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Terry and I chatted about this on the phone yesterday afternoon, and I mentioned that one of the things I love about Frank Ruta's cooking is that it's 'flawed.'  It's not technically flawed, mind you, but there's a palpable sense of humanity that seems to go into each dish.  Terry then replied that he found Frank's food to be 'pretty much perfect.'

Terry, given that Palena is a favorite on this forum, can you expand on this a bit?

Among the many things I love about Palena is how egoless Frank's food is: it's about the beauty of ingredients more than him trying to dazzle you with his reinventions-of-cuisine. I use a word like "perfect" because he always seems to grasp what he reaches for, maybe because he doesn't OVER-reach. The result is food that seems to love you back.

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Alrighty! You obviously dine frequently in DC. What are your favorite dining destinations, be it cheap eats, haute cuisine, and everywhere in between?

TT: I'm gonna answer two questions here; first, yes Don I do think Ruta's food is (honorary) girl-food and I mean that as a VERY high compliment.

To the matter at hand: you might be surprised to hear I don't actually dine out much locally. That's not any sort of editorial on local restaurants, but more a question of how much I travel - I'm away one out of every three nights - so that when I'm home I tend to cocoon. And eating out some 125 nights a year makes me cherish meals cooked and eaten at home. Naturally I have favorites locally, but in truth I'm not enough of an habitué to speak with expertise about the scene.

On a completely unrelated note, long-time DC diners might be interested to know I ran into Mary Richter (remember Zuki Moon?) in Minneapolis last month. She looked great and happy. She's managing the (substantial) food department at Surdyk's, which is one of the big league wine shops there. I told her we all missed her; at least I do.

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Hi Terry, thanks for joining us on DR.com.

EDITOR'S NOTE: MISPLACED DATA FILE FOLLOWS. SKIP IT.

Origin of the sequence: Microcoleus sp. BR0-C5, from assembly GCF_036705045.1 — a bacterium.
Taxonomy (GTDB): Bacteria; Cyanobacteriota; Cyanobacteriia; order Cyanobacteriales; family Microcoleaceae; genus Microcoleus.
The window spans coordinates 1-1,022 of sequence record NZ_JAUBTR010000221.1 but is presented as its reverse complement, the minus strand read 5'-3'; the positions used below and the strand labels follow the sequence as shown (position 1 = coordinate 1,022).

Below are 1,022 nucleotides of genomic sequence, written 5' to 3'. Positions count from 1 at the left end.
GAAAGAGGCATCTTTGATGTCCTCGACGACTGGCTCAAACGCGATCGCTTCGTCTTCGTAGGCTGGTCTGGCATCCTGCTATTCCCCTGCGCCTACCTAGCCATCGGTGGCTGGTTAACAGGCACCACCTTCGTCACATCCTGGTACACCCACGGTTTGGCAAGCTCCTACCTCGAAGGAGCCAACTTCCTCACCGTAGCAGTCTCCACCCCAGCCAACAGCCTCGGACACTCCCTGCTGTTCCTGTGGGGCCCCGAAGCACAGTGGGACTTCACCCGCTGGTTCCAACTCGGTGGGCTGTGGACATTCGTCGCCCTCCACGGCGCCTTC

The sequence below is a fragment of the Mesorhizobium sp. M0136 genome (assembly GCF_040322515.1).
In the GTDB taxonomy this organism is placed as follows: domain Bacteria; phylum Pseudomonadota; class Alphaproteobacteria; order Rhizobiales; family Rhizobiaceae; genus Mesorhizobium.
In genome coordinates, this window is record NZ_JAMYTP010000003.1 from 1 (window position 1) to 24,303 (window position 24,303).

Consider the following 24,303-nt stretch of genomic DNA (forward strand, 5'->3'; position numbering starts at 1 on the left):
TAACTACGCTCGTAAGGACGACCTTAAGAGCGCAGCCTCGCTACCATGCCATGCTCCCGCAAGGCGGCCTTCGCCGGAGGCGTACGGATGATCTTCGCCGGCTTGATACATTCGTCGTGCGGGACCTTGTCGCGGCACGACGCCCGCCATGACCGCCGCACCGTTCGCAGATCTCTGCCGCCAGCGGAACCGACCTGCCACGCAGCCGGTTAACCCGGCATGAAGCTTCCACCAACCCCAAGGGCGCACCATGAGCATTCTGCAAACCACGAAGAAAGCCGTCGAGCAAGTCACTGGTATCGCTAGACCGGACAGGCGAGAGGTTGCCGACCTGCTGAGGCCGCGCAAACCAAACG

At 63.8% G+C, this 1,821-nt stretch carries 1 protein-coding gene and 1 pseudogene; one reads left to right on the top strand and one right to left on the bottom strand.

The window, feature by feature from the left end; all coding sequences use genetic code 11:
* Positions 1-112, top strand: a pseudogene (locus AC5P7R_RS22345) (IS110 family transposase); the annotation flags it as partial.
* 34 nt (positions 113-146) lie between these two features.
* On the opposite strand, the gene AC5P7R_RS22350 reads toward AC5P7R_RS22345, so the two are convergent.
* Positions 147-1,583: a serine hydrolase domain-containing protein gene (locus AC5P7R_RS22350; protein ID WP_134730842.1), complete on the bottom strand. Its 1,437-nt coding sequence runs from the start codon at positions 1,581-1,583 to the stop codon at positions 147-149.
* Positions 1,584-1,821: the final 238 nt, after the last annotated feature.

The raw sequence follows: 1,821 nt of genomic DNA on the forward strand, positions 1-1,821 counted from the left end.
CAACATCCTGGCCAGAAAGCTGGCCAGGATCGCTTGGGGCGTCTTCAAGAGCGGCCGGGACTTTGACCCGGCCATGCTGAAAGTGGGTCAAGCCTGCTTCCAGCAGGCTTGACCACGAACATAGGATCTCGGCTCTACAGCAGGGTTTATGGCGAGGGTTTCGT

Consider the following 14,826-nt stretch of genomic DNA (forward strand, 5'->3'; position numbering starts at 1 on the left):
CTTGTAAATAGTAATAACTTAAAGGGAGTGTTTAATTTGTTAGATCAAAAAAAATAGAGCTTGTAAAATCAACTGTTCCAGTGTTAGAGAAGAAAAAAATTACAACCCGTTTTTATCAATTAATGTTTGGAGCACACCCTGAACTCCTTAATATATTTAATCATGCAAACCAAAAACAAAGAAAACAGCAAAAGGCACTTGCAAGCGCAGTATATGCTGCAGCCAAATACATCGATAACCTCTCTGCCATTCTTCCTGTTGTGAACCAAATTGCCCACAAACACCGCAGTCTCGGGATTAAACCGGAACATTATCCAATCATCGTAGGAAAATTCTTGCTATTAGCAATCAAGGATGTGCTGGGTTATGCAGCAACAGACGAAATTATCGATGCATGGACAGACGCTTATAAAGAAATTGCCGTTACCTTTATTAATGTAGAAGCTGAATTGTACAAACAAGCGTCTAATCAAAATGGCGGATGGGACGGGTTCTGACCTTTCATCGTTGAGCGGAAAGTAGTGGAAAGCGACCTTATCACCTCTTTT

As you can see, DR is filled with a bunch of wine freaks. However, there are many of us on the board (like myself) where the idea of a wine pairing is "white with chicken and fish, red with meat"...I look at a restaurant wine list but most of it's all greek to me. Fortunately there are restaurants in DC where I'm completely comfortable in place my wine choices in the staff's hands, Komi, Firefly, Palena, and Corduroy immediately jump to mind.

However, for the wino neophytes around here, can you give us advice on books, classes around DC, or other general tips about how to expand our wine knowledge. I'm guessing part of your answer will be drink more wine! :)

Also can you expand on how you personally "got into" wine and developed your knowledge.

Thanks

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Terry,

You once told me that Germany is your wife, Austria is your best friend, and Champagne is your mistress.  Do you remember this, and if so, can you elucidate?

I don't remember, but it sounds like something I might have said!

Germany is my first and deepest love. It's the place that rouses me most profoundly. People who visit Germany with me often say it's a religious experience - though it's a religion that encourages plenty of partying.

Austria is a wonderfully good time, youthful, oxygen-rich, nothing but fun. What I feel there is maybe more extroverted but maybe not quite as "center-ing" (meditators will know what I mean, probably better than I do...). Places like Undhof and Nikolaihof have more gravitas, which is why they remind me of what I feel while in Germany. But I exaggerate these distinctions. I mean, if I hear myself getting ready to say "yeah Austria's more fun but less deep" I think of Willi Bründlmayer or Ludwig Hiedler or Heidi Schröck and think "WHAT the @*!k am I talking about?"

Champagne is the one wine for which I truly THIRST. Dry Muscat is 2nd. If I go too long without drinking Champagne I start getting a massive jones for it.

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Terry,

Comments and judgements on a restaurant's wine list come up frequently on discussion sites like this. Often, a place is said to have 'a good wine list', or something similarly opaque. To me, a wine list is pronounced to be 'good' if it satisfies such mundane criteria as 'do they have a couple different kinds of red wine, or is it all merlot?', 'is there something here I can afford' and generally most important 'how's the wine by the glass list looking?', since that's generally where I'm headed. What do you look for in a wine list? What does a 'good wine list' mean?

Followup sub-question: Once you have a 'good' wine list in front of you, how do you decide what to drink? What are pros considering that we novices probably do not when making our selections?

Thanks!

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However, for the wino neophytes around here, can you give us advice on books, classes around DC, or other general tips about how to expand our wine knowledge.  I'm guessing part of your answer will be drink more wine!   :)